Dignity and fair compensation

What is the relationship between dignity and compensation? Understanding how to compensate people and how that relates to respect for dignity is important for researchers, who debate how to compensate research participants. It is also important for employers: a recent study in the US with more than 9,000 Walmart staff found that when an employee is treated with respect, his likelihood of quitting the job will be reduced as effectively as a 10% wage increase would.

We asked people if they felt they would be treated with respect if they participated in a future research panel. We then asked how much they would expect to be paid. 

Participants in India and the US who felt that they would be treated with more dignity asked for higher wages for future work than did those who anticipated being treated with less dignity. In these places, it seems that those who feel disrespected may feel disempowered to ask that their work be well-compensated – or they may have higher expectations of respect from higher paying workplaces. Studies of dignity will have to take careful account of people’s inbuilt expectations.

But in Nigeria, we see a different pattern: the more people expected their dignity would be respected, the less financial compensation they required for the same amount of work. This echoes the Walmart study described above. In a sense, this demonstrates the extremely high value placed on respect for human dignity among these respondents: recognizing one’s intrinsic worth is, in itself, conferring meaningful value. Economic value becomes less focal when this profound recognition occurs. Meanwhile, respondents in Nigeria demanded recompense for when their dignity was denied.


If we take dignity seriously – and design development programs, support human rights, and build communities in ways that respect dignity – we also have to take seriously that people do not all experience dignity and respect in the same way. What we share, most importantly, is the conviction that dignity matters in all three of these places. It is our responsibility to listen to the voices of the people with whom we work, and to design for the form of dignity that affirms their very real, and inestimable, intrinsic value. We hope readers will join us both in applying these learnings about dignity to program design in these three contexts and in committing to ongoing learning about dignity in each new context to ensure we show respect in the right ways.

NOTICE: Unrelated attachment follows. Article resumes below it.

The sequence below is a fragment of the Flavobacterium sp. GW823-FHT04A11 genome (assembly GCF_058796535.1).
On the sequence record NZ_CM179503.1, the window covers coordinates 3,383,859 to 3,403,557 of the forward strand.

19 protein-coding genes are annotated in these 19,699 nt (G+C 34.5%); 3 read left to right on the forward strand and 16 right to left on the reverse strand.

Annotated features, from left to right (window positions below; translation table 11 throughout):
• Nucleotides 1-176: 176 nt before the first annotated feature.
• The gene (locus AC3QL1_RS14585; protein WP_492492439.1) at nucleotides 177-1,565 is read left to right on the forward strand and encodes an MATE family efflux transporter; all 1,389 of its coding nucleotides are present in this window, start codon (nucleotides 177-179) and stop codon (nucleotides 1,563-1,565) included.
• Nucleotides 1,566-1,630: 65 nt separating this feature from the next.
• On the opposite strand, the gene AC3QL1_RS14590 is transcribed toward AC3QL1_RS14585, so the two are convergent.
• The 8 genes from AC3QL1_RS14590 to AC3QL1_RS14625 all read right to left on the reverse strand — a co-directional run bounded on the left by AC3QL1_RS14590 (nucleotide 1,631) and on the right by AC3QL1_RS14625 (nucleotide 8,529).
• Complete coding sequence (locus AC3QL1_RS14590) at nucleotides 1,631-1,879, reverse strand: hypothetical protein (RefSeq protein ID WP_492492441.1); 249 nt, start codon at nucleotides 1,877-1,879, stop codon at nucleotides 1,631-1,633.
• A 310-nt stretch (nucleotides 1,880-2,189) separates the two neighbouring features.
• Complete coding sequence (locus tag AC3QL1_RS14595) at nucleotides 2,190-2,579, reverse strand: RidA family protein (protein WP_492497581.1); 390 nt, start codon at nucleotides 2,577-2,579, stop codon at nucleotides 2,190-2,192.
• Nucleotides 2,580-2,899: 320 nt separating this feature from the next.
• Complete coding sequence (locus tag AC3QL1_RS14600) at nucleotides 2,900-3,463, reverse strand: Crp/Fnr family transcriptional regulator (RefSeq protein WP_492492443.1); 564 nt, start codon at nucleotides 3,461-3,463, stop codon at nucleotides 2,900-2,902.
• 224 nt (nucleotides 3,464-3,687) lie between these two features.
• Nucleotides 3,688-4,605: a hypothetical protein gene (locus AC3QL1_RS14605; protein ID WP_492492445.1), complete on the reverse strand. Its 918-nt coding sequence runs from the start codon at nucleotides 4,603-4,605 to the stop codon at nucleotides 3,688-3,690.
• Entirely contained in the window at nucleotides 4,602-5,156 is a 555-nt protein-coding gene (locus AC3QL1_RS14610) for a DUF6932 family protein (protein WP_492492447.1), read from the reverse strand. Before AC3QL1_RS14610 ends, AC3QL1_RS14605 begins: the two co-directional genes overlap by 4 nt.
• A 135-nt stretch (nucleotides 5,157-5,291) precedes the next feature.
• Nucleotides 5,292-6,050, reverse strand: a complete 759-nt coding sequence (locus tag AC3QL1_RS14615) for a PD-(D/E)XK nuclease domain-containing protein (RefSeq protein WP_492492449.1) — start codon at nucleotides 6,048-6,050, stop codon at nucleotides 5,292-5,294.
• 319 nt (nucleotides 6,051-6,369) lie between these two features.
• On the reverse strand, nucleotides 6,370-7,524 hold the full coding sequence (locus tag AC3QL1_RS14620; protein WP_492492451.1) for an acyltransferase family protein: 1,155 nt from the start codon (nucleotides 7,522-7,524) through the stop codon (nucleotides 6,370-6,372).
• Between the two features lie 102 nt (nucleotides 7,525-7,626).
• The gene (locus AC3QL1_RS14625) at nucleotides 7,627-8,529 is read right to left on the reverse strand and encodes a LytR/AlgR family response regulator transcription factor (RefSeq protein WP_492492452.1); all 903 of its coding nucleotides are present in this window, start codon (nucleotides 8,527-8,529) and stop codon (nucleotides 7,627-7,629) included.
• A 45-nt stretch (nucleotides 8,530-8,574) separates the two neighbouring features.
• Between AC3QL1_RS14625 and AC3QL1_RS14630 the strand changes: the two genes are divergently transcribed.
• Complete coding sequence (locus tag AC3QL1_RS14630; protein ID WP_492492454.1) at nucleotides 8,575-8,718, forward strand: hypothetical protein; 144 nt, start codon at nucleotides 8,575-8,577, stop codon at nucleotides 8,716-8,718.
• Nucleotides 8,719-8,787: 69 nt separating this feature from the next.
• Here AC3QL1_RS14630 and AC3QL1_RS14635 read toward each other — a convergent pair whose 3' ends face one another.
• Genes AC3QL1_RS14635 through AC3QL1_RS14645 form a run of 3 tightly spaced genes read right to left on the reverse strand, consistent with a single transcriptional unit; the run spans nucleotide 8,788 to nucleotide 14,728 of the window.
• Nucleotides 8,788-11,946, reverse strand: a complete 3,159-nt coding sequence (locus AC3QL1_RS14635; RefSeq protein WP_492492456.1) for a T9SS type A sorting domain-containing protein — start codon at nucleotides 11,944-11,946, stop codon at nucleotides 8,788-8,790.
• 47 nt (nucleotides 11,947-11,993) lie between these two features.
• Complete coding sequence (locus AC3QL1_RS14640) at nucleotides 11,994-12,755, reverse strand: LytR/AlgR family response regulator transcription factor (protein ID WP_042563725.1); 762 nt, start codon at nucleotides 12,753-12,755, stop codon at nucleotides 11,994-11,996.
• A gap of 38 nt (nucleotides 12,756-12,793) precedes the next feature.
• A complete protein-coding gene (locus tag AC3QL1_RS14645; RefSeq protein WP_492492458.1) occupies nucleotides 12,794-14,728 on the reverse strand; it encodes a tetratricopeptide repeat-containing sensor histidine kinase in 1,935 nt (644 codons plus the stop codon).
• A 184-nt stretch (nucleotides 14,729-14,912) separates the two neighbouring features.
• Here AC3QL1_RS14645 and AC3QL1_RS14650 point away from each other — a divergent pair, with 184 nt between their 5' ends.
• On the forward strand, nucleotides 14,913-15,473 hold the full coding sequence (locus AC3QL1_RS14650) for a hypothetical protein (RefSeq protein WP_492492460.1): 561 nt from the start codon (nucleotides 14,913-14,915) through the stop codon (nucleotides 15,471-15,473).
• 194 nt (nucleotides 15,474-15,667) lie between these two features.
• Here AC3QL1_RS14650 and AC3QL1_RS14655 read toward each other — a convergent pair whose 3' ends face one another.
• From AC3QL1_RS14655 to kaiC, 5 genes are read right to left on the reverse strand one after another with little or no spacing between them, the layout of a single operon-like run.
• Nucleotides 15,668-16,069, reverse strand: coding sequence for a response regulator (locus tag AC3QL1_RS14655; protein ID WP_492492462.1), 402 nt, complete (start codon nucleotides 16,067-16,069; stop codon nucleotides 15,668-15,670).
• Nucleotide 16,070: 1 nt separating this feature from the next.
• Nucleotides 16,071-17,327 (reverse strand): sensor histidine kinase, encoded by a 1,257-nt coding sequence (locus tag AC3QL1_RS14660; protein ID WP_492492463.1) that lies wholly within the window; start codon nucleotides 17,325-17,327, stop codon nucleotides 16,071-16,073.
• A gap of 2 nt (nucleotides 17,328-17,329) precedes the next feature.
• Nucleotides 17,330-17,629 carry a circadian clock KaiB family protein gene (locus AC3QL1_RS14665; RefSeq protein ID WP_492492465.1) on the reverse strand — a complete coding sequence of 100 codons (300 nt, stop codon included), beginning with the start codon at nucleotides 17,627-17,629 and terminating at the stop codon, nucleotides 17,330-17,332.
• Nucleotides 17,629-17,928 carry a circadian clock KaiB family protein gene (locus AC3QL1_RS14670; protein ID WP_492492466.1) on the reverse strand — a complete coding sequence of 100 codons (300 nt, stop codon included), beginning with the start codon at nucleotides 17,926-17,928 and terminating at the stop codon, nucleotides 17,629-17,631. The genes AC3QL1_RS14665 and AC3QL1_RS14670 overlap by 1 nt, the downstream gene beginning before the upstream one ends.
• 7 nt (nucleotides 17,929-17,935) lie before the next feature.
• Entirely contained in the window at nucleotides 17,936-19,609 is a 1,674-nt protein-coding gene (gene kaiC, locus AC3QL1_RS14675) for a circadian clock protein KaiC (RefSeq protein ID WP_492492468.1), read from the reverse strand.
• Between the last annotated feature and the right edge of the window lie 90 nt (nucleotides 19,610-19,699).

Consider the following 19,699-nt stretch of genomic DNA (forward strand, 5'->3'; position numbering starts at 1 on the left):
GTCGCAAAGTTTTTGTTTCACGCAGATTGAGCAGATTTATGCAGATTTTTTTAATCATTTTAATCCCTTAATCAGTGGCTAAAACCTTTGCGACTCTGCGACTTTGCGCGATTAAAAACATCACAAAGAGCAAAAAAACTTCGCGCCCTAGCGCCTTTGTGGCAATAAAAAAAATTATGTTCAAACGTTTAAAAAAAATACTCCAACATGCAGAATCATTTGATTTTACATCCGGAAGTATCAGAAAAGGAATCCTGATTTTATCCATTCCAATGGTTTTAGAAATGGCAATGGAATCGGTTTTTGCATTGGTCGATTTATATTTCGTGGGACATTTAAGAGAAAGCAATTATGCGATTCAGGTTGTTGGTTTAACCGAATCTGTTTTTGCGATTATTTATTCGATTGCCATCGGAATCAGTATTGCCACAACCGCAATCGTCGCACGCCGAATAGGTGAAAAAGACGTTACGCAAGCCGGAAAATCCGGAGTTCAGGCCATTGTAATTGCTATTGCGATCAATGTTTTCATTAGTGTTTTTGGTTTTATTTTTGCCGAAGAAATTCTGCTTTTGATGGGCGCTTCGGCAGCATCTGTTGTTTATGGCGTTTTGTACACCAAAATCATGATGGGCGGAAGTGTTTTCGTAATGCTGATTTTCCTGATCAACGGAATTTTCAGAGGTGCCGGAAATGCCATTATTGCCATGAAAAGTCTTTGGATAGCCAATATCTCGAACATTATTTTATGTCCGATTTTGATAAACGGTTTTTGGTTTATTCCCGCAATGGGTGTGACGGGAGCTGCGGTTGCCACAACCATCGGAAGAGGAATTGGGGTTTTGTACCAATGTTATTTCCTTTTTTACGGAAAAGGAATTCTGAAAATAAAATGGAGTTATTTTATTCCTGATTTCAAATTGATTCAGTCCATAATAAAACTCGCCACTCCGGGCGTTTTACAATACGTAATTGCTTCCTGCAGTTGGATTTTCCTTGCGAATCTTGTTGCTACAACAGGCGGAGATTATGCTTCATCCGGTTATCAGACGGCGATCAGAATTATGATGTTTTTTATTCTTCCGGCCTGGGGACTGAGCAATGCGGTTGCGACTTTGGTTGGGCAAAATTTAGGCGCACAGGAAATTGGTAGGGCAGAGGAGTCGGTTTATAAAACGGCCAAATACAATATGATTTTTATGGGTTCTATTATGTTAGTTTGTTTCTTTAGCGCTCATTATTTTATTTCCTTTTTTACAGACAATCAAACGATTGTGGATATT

Tom Wein leads IDinsight’s Dignity Initiative. He has been collaborating with Professor Cait Lamberton, Alberto I. Duran President’s Distinguished Professor and Professor of Marketing at the Wharton School, University of Pennsylvania. Together with their coauthors, they have been studying how people experience dignity in the world. Their book with Neela Saldanha, ‘Marketplace Dignity’ will be published by Wharton Business Press on 4 June 2024. This research was funded by the Wharton Dean’s Research Fund and the Wharton Behavioral Lab.

  1. 1. There has been considerable debate about the use of online panels for research of this kind. Sample validity studies have found that Qualtrics provides appropriately representative samples, though performance on attention checks is not as high.